Gregg Givens proudly donned his dad's academic regalia which has handmade by his mother, Lee, in 1954.
“The Givens family is very honored that Chancellor Cummings included us on this special day,” said Givens, a professor emeritus at ECU. “We have such fond memories in our heart for UNC Pembroke that will never go away. We love this institution.”
U.S. Rep Richard Hudson
“Under his guidance, UNC Pembroke will continue to lead the way in strengthening our economy, supporting job creation, and improving the quality of life for people all across southeastern North Carolina.”
Candace Locklear, SGA presidentat UNC Pembroke
“Dr. Cummings is a strong advocate for the students. He has a true passion for the growth and the advancement, of not only our university, but our community as well. He always keeps the students in his heart and mind when making decisions.”
Rudy Locklear, president of UNC Pembroke’s Alumni Association
“The chancellor made a promise to be supportive of this university when resources are bountiful and when they are scarce. This may seem like a recitation of marriage vows. As a North Carolina magistrate, I can tell you this … they are.”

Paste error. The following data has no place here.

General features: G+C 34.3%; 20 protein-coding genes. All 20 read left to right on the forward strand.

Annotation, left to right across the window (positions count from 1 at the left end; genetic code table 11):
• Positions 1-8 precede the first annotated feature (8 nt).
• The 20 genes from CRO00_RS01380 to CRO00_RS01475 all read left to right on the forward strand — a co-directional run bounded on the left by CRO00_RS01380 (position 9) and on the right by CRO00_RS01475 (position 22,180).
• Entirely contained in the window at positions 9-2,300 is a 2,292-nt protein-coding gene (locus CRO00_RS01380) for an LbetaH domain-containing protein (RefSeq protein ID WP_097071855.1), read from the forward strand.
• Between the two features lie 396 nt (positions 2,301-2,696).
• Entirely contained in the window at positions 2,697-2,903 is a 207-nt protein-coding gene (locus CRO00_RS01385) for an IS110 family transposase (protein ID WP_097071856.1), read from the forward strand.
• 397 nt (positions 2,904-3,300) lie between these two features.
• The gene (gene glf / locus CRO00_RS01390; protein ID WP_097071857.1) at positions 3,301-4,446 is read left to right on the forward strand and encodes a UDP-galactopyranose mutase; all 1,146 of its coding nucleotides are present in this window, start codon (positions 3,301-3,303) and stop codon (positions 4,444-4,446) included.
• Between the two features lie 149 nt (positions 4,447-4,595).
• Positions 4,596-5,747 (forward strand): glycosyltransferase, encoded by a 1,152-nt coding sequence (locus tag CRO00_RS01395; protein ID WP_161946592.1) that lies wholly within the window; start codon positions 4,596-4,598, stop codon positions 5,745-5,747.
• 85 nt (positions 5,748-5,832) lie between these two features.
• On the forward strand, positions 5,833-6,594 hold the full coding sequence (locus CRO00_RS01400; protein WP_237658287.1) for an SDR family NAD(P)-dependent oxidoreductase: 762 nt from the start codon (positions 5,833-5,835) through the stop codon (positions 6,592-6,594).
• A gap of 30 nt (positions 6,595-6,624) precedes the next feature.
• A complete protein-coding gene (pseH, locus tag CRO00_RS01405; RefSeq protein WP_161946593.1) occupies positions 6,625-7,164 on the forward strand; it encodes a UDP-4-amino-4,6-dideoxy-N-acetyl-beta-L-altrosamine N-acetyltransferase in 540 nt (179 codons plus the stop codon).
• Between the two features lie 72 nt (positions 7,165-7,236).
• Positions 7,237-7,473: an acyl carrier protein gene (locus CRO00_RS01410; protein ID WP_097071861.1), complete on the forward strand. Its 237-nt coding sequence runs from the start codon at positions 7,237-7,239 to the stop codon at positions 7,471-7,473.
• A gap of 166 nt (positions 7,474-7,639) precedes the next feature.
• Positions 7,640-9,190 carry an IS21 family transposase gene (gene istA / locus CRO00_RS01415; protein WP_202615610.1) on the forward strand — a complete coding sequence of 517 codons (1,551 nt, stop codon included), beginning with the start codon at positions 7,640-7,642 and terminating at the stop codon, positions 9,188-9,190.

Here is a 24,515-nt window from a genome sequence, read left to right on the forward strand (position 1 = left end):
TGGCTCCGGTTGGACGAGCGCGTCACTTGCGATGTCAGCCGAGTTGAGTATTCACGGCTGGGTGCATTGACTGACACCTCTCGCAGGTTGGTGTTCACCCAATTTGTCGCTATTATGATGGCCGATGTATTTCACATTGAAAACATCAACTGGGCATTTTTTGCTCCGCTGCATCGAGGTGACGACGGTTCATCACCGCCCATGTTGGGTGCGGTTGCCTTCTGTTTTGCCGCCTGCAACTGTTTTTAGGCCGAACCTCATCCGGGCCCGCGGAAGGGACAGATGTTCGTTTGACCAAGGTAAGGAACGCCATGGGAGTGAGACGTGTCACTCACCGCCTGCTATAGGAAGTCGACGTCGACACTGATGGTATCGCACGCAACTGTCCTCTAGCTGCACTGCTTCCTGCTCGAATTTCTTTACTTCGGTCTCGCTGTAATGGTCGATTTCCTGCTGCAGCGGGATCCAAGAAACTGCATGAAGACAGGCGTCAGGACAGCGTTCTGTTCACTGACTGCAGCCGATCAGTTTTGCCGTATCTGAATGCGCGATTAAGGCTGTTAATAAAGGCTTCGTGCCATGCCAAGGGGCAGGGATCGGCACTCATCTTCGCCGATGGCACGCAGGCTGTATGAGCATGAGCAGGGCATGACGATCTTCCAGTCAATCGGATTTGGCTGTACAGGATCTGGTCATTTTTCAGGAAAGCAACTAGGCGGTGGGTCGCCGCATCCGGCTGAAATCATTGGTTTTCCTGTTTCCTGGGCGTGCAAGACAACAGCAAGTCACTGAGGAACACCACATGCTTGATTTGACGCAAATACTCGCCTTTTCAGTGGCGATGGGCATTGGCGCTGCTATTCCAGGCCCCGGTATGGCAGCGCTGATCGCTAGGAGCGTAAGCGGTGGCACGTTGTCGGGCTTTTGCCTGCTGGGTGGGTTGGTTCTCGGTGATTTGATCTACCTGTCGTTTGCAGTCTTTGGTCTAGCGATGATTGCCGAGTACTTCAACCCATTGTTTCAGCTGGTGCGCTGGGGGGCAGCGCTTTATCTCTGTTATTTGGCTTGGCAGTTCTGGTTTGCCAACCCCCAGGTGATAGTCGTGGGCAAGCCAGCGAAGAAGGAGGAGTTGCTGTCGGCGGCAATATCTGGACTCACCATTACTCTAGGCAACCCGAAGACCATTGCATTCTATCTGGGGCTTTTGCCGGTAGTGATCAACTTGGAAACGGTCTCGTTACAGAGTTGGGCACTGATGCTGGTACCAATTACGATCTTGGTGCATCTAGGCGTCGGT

Dr. Joseph Oxendine, UNCP Chancellor Emeritus
“This is a continuing of a great program. Sometimes programs diminish, but UNC Pembroke is getting better and better. Dr. Cummings will do a great job. I’ve known him since he was a youngster and he continues to grow. He’s going to build this university even more.”
Randall Jones, son of Dr. English Jones, UNCP Chancellor Emeritus
“It was an honor for me to represent my dad here today. It was such a great occasion to be part of the inauguration of Dr. Cummings, the third American Indian chancellor. I am extremely proud to be a part of his installation and to be part of a family who had so much influence with the university, as well.”
UNC Pembroke is a constituent institution of the University of North Carolina system. For more information, contact Joanna Warner, interim executive director of University Communications and Marketing, via email (firstname.lastname@example.org) or by phone (910.775.4587). Connect with UNC Pembroke online at uncp.edu or on social media to learn how the university is changing lives through education.